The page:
The Sweet Science writers offer their predictions on the big fight in LA.

Hopkins by decision.
Mitch Abramson

Hopkins hasn't shown signs of wear and tear, but the rugged, aggressive Eastman may be strong enough to expose “Ex” as a 40-year-old waiting to be taken. But don't count on it. Hopkins is a well-preserved 40, and may be the one 160-pounder who is stronger and tougher than Eastman. An entertaining scrap through the first eight rounds turns into a rout through the championship rounds – as Eastman takes a William Joppy-style whuppin'. Hopkins by unanimous decision.
Matt Aguilar

Hopkins by KO. Is there really any doubt about this one? Love Eastman's beard, though.
Steve Argeris

If Hopkins can’t beat this guy, he should retire right now. But I don’t see that as a decision Bernard will have to make any time soon. I like Hopkins by 7th-round TKO. He’ll do it with the right hand.
“Irish” Bobby Cassidy

Bernard Hopkins gets better with age. He has displayed superior skills since his monumental win over Felix Trinidad. There is no slowing him down, particularly against Eastman. Hopkins TKO 11.
Robert Cassidy Jr.

Eastman will do far less clowning in this fight, knowing that far more is at stake then ever before. He may even fight well enough to be ahead on the cards after four or five rounds. But once Bernard gets into his groove, he'll take over and never look back. Eastman will remain competitive for a minute, but will ultimately fall behind and never catch up. Hopkins by decision.
Jake Donovan

Ya gotta love B-Hop. It’s going to be long time before we see his likes again. If Eastman wants what Hopkins has, he’s going to have to go and get it. There’s only one problem . . . and that problem’s name is Bernard Hopkins. The Battersea Bomber has never faced this quality of opposition before, and no matter what happens in LA Saturday night, he’s not going to face this quality of opposition again. Eastman will try but won’t be able to hurt Bernard. The Executioner executes Eastman in the late rounds and sends him back to Battersea on his shield.
Robert Ecksel

Hopkins by decision in a tough fight. There's too much on the line for Hopkins to not take this fight seriously (20th title defense, big money fights down the road). As for Eastman, he can sneak up on you if he's given the chance. Hopkins won't give it to him.
Rick Folstad

Bernard Hopkins is perhaps a more exceptional man than he is a fighter – and that is saying something. His mental discipline and ability to focus make him the exceptional athlete he is, more so than his physical skills. With his thirties now receding into the distance one has to wonder if one of these nights Hopkins is going to be had. Could Eastman be the man to do it? By all accounts this is a fight Eastman has wanted for some time and actually believes he can win. That self-belief will be crucial come Saturday night. Hopkins now has the kind of mystique which can have a paralyzing effect on opponents come the moment of truth. I believe Hopkins has done well to cultivate this reputation, but it is exaggerated. Hopkins is a schooled technician, but I feel his reputation may exceed his ability at this moment in time. The one thing that worries me about Eastman, however, is the fact he has not fought at the elite level enough. I do not expect Hopkins to steamroll Eastman. Eastman has a legitimate shot, but he will have to have the night of his life. It could happen, but is it likely? In all likelihood, come the championship rounds Hopkins takes over what to that point is a relatively close fight and notches his 20th win. Hopkins by Unanimous Decision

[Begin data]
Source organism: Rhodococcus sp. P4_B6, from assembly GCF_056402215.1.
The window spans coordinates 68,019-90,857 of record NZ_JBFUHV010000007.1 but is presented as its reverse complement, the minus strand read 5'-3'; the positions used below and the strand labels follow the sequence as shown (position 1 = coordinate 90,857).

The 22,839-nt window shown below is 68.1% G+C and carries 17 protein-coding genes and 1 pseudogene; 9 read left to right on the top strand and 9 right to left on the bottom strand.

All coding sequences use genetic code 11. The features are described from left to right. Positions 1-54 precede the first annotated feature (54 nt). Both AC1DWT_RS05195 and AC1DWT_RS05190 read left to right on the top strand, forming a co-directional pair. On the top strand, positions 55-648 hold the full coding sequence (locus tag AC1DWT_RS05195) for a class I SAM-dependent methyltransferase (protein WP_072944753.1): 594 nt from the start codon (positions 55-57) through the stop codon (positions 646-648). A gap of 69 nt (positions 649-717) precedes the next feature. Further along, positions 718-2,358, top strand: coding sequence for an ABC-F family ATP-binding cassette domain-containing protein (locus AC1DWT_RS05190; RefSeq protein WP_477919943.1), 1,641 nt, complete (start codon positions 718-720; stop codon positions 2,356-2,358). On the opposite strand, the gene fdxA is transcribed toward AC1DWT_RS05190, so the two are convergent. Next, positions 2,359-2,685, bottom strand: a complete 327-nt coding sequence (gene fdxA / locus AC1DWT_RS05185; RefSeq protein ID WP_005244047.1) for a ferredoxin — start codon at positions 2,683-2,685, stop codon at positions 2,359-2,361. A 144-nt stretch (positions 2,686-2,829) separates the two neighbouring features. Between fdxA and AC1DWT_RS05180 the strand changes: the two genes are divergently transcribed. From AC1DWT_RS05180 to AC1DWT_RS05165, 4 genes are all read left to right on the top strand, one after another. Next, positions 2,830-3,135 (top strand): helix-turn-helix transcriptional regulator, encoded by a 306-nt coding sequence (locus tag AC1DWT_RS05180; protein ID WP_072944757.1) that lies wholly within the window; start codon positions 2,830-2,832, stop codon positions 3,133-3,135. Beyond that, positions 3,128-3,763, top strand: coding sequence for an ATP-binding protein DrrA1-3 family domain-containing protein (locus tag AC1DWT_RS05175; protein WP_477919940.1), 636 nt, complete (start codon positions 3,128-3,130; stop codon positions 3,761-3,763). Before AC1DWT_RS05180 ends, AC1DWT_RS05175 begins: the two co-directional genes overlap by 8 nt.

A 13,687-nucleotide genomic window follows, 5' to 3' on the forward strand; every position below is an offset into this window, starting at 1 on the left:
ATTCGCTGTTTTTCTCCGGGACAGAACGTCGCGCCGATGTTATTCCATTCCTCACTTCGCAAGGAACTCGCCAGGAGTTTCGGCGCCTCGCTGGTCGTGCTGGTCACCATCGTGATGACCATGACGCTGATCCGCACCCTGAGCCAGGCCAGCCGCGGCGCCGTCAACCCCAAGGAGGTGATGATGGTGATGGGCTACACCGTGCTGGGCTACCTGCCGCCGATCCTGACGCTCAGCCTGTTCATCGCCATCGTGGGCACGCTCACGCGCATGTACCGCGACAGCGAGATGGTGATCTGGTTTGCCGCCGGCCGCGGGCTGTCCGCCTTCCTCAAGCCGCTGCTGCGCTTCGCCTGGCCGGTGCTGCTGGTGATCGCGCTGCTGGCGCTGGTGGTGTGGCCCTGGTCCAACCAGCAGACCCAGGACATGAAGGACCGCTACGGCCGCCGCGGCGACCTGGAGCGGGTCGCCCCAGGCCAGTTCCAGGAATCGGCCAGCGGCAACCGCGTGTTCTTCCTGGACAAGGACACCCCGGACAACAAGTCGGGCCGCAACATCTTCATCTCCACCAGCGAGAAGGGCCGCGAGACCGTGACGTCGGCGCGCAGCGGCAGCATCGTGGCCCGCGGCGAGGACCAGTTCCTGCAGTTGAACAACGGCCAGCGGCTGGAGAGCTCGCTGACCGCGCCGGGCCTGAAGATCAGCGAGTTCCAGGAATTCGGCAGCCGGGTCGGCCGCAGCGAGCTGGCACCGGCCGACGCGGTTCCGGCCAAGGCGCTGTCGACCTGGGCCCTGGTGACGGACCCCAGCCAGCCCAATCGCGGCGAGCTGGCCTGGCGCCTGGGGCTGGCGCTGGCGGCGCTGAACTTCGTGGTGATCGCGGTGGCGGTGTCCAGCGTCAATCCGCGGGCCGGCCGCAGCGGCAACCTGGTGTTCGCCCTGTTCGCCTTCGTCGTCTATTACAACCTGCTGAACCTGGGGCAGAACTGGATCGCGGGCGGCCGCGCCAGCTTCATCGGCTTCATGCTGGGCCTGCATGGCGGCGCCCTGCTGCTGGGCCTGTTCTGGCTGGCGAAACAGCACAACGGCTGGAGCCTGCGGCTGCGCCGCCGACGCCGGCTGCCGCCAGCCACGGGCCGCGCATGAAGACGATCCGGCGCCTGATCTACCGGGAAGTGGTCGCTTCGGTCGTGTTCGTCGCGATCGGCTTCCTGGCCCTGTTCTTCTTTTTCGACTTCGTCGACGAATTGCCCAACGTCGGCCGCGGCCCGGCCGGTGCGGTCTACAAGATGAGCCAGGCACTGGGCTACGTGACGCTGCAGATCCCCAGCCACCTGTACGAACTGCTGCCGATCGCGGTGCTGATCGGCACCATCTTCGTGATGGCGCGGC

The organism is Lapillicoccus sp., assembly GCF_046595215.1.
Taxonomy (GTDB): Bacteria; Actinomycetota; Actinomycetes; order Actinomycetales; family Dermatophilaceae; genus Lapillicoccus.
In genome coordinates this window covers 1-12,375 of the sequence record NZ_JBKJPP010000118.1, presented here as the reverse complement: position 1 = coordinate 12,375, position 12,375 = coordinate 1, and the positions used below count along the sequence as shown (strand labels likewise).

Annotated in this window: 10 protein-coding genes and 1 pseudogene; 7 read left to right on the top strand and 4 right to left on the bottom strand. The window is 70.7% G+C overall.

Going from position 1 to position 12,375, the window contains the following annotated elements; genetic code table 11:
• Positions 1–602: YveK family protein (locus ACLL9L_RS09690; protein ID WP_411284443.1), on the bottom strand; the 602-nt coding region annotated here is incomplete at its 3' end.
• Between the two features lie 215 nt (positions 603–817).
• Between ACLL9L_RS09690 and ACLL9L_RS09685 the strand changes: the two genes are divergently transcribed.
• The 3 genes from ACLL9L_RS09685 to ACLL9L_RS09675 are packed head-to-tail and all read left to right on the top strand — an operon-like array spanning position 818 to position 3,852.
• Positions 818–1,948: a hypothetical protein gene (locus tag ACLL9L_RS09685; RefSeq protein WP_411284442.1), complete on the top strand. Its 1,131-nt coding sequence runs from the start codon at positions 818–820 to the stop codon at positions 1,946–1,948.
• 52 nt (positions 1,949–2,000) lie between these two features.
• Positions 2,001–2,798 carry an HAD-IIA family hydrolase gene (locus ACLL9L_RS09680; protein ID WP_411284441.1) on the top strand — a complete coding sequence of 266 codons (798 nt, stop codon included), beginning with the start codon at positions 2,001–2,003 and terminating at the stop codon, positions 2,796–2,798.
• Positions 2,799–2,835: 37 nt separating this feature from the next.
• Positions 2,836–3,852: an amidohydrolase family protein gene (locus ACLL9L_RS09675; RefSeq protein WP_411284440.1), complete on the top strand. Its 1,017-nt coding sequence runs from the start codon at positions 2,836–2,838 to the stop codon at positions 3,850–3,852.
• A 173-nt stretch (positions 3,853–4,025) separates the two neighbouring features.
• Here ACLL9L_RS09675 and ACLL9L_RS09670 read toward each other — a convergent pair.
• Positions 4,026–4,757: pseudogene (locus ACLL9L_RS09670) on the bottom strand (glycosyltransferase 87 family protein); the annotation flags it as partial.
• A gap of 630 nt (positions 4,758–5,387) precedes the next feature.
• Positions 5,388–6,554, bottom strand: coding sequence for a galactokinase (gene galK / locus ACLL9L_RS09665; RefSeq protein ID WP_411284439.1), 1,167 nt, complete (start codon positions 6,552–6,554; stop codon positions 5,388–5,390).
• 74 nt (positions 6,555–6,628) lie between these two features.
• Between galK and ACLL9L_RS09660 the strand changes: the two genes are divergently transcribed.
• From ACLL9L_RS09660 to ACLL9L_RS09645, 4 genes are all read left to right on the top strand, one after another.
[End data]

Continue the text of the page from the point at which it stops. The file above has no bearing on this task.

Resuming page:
Chris Gielty

Sooner or later, the 40-ish Hopkins is going to fall apart. He may show signs of it tonight, but not enough to make him an ex-champion. B-Hop by decision.
Randy Gordon

Hopkins by late knockout. A few years back I used to predict Hopkins losses because I figured age was due to catch up to him. Now I'm not going to go against The Executioner until I see signs he's slowing down. I certainly haven't seen any yet. That said, I want to go on the record, just in case I have psychic abilities, that Wednesday night I had a dream where Eastman knocked out Hopkins in the early to middle rounds. It's kind of fuzzy, but I think it was the fourth. Then again, I also dreamt I was watching the fight on TV in the Bahamas and woke up to the snowy reminder I was still in Buffalo.
Tim Graham

Eastman's bold predictions of taking Hopkins out in five won't happen. Hopkins has already decided he'll win his 20th title defense, so it's mind over matter.
Amy Green

While Hopkins is the obvious pick – I see a very close, competitive fight. Eastman now has his “Glen Johnson-type shot” and makes the most of it. Hopkins shows why he is one of the best middleweights ever. Good, classic fight. Hopkins unanimous decision victory.  
Mike Indri

“Let me offer up a prayer more than a prediction. Can Howard Eastman PLEASE make a fight out of it! Attack the legend! Give us all something to remember! Everyone in boxing has given Hopkins his just dues for longevity and professionalism. It's time B-Hop got back to fighting real fights. After all, he's the guy who wants to be thought of as master of the halls occupied by Ray Robinson, Carlos Monzon and Marvin Hagler. So, as for Saturday night, Hopkins tops Eastman one way or another. Hopkins UD12 Eastman.
Patrick Kehoe

Eastman should probably be coming into this fight undefeated, but even if he had gotten the nod over Joppy in their fight, would that make him Hopkins' equal? The most logical argument that can be made in Eastman's favor is that a 40-year-old boxer, no matter how great, can suddenly get old in one fight, and we're not going to fall into that trap again. Hopkins by decision.
George Kimball